What do you do when someone is manic? If you’ve seen the “not to do” list for one in mania, you’re likely wondering what’s appropriate to say around someone in that mode. Here are 8 things you can say or do when in the battlefield of Mania (or as my family likes to call it, “La-La Land”). Granted, there are things you can’t help will be turned into complete and utter nonsense, but that is the nature of the beast.
- Try to understand them. They can’t control their impulses very well. It’s not them being obnoxious on purpose, though they can control it to a degree. They are chemically imbalanced in their brain – they’re going to act a little (or a lot) crazy. Expect it.
- In an urgent situation, get help. If they are severely manic, do alert their mental health specialist. Seem more agitated and irritated than usual? It’s a good idea to reach out for support as you need a network of help in those intense situations.
- Divert their attention. When I was manic I became distracted by anything big or small, so you can redirect the conversation to a topic more neutral or soothing, or lighthearted. Humor can cut the tension too.
- Avoid them. You may think I’m joking, but if you know they are in a safe place and you find yourself in the middle of their drama, give them some space. You need to take care of yourself too, and being around a manic person can be very draining. Just ask my family.
- Give them something to do. A project, whether it’s adult coloring books, or for guys perhaps its fixing stuff, we have endless amounts of energy in this phase. It’s gotta be channeled somewhere. Hopefully you are prepared. The artist needs their canvas and brush, the person with manic thoughts needs their outlet too.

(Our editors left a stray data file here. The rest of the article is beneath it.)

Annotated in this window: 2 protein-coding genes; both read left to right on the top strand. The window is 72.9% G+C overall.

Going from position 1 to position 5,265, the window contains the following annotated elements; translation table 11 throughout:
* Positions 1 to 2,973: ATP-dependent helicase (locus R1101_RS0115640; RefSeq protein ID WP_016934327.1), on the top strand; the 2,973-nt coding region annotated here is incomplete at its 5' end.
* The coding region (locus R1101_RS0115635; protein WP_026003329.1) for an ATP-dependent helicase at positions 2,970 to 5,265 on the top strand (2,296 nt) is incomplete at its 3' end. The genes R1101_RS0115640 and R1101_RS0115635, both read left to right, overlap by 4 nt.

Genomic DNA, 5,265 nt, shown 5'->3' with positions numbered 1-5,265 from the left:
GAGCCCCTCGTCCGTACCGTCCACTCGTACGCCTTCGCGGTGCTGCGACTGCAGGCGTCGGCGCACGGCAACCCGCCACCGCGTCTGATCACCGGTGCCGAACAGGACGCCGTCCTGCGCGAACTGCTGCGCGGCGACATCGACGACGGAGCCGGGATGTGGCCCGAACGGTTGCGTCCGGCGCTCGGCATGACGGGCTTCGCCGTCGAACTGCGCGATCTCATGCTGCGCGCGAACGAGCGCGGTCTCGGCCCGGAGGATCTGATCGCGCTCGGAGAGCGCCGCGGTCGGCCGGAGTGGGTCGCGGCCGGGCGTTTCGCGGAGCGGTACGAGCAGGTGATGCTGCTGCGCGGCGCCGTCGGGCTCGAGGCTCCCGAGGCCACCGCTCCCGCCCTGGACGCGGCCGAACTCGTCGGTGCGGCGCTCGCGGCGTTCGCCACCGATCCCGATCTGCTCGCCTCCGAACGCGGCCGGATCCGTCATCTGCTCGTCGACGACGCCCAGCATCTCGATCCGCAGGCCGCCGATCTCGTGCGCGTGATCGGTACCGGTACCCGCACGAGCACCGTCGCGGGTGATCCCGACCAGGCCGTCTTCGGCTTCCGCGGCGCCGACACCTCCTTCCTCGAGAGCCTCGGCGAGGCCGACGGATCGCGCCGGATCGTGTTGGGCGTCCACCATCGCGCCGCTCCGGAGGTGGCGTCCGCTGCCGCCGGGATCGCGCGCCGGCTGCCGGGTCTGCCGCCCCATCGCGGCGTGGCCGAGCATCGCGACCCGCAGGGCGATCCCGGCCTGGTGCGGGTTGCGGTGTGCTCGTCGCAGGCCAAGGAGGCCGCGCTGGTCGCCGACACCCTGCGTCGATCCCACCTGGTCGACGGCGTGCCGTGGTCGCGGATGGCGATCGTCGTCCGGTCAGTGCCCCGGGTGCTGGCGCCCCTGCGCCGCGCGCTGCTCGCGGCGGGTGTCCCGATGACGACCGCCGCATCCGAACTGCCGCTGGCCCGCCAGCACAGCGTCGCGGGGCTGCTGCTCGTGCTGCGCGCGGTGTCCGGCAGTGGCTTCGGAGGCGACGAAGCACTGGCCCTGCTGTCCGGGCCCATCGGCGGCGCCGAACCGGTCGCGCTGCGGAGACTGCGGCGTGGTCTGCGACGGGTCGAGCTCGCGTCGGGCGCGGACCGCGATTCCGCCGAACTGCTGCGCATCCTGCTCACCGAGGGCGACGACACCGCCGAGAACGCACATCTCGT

- Pray for them. You don’t have to pray with them, but praying for them can help combat the spiritual forces at work against them. Especially if they are a Christian, the Devil knows their vulnerabilities in mania and can take advantage of that. Reference: “For we do not wrestle against flesh and blood, but against the rulers, against the authorities, against the cosmic powers over this present darkness, against the spiritual forces of evil in the heavenly places.” (Ephesians 6:12)
- Be patient with them. If they aren’t going to react well to a gentle reminder of taking medicine, they may need to fall on their face or work out the stress on their own.
- Listen to them. As far-fetched as their ideas may sound, as grandiose as their imagination gets, put yourself in their shoes. How? Ask them to describe in words what they’re feeling. Or in terms of movies. What movie are they picturing themselves in? What soundtrack would be playing in the background of their life right now? Get a little taste of their passion. What drives them isn’t all bad.
Hopefully this list helps guide you in your situation with Manic Mary or Euphoric Eunice. This is not an exhaustive list of course, but they are some pointers to keep you and your loved one as sane (and safe) as possible.
Keep the faith and be brave, this too shall pass.